The Communications Authority of Kenya will force mobile phone operators to share money transfer infrastructure from next month.
CA Director-General Francis Wangusi said negotiations by telecommunication service providers to set up an interoperable mobile wallet have since stalled and the authority will be forced to step in.
“The operators agreed by themselves that they will have the system ready by July,” explained Mr Wangusi. “The CA was not an active party to their discussions and ours was to see that the agreement they came up with was in the provisions of the law.”
Wangusi said the telco industry regulator will begin implementing recommendations of the report on dominance starting next month. This is expected to usher in a new era of operations in East Africa’s largest technology market.
Wangusi said the regulator had exhausted all stakeholder consultations and was ready to make the report public and begin implementing the far-reaching recommendations. “We are going to have the final stakeholder meeting next Thursday after which the next steps will be implementation,” he said.
In 2015, CA commissioned UK-based research firm Analysys Mason to conduct a study on competition in the country’s ICT sector following reports that Safaricom had become dominant in voice and mobile money and could be using its position to edge out competition.
Preliminary findings into the draft report found Safaricom to be dominant on both voice and mobile money, holding more than 80 per cent of the market share in both market segments.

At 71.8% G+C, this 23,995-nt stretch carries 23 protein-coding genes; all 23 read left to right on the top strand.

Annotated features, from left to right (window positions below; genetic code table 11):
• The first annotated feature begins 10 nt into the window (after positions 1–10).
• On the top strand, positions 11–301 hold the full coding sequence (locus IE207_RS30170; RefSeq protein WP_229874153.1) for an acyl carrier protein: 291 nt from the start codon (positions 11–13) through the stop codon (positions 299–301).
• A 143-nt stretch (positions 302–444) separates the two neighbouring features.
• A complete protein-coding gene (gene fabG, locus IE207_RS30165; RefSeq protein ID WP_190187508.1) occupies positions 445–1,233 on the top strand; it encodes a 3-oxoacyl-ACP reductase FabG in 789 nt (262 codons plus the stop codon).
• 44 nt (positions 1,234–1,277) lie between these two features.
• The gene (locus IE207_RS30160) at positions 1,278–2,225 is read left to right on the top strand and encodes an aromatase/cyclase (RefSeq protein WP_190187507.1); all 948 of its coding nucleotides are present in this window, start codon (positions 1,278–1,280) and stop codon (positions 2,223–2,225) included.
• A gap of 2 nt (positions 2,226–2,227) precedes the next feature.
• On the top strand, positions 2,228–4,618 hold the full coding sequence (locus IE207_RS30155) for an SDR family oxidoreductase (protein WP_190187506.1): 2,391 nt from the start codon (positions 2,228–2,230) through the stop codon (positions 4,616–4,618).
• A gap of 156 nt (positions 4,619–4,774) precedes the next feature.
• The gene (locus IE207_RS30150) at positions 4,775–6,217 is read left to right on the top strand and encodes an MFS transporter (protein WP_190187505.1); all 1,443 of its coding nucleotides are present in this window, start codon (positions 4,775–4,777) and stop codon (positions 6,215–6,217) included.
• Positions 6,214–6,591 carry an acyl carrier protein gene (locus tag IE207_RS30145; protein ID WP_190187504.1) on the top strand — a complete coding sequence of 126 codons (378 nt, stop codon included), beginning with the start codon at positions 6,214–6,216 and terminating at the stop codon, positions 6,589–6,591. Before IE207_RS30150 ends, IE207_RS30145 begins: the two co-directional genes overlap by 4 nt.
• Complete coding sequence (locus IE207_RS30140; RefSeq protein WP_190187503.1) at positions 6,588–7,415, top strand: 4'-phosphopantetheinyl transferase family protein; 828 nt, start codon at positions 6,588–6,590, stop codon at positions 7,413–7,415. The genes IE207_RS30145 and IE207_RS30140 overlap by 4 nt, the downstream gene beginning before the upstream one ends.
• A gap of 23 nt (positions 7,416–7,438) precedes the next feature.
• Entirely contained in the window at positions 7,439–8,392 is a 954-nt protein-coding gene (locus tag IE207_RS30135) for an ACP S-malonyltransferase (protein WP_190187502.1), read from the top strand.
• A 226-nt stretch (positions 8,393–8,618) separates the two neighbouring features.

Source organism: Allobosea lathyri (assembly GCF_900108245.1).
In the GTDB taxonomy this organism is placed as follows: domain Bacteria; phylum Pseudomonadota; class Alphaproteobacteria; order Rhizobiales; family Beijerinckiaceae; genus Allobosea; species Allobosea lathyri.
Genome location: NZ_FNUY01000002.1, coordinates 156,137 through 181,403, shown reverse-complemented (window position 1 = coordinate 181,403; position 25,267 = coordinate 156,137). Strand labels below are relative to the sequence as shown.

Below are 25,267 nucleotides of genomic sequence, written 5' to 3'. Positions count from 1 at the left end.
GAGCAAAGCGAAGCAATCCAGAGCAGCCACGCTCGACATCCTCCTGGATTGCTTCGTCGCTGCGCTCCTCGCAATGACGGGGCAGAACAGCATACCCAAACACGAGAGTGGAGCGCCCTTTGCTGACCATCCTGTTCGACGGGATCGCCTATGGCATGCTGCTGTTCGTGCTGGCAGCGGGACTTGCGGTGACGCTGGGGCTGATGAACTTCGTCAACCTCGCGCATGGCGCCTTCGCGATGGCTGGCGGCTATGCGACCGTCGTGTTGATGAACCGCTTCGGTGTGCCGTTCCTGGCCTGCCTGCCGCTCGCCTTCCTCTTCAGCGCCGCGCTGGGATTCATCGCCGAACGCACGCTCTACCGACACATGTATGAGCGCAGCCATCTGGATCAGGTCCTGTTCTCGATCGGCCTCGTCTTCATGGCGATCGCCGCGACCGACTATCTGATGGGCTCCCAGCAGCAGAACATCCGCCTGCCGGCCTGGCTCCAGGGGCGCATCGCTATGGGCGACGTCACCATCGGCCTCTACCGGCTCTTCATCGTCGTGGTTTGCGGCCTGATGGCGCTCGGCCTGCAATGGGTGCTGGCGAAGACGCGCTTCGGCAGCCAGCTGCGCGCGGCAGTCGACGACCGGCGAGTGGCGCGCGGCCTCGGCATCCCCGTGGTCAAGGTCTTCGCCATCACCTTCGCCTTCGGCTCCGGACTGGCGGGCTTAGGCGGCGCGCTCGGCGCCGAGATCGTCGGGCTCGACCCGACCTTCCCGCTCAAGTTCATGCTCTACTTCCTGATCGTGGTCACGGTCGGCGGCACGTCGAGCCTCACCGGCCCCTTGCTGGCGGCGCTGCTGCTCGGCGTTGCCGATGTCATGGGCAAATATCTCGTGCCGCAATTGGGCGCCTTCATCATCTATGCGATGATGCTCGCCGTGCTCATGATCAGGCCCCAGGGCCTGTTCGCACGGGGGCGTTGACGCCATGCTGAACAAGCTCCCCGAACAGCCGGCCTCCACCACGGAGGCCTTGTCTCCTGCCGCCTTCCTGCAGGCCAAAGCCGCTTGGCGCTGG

The report further said the telco was also dominant in terms of network infrastructure, owning the bulk of cellphone towers in marginal and low populated areas. However, Safaricom has insisted in the past that it has never abused its dominance in those market segments.
Analysys Mason recommended an interoperable mobile money platform be established to allow sharing by other mobile money transfer service providers and consumers.
“Safaricom should work in good faith with the other mobile money licensees, the CA, the Competition Authority of Kenya (CAK) and the Central Bank of Kenya (CBK) to implement a system to enable automatic and near-instantaneous transfers to and from users of other mobile money platforms by December 31, 2017,” states the report in part.
Early this year, ICT Cabinet Secretary Joe Mucheru sought to broker an agreement among Safaricom, Airtel and Telkom that would have the three service providers establish the interoperable mobile wallet.
According to insiders, however, the project was derailed by failure of the members to reach a consensus. At the same time, Telkom was going through a re-branding process that saw the telco shut down its mobile money service Orange Money, promising to unveil a new, more advanced version this year. It is yet to launch its mobile money platform.
“They told me they are ready to launch but I think for some reasons or intricacies that required another third party to help them, they didn’t do that and therefore we are going to solve this through the competition study report,” he said.
Safaricom, however, denied that the negotiations between the service providers had stalled, insisting that they were still on course.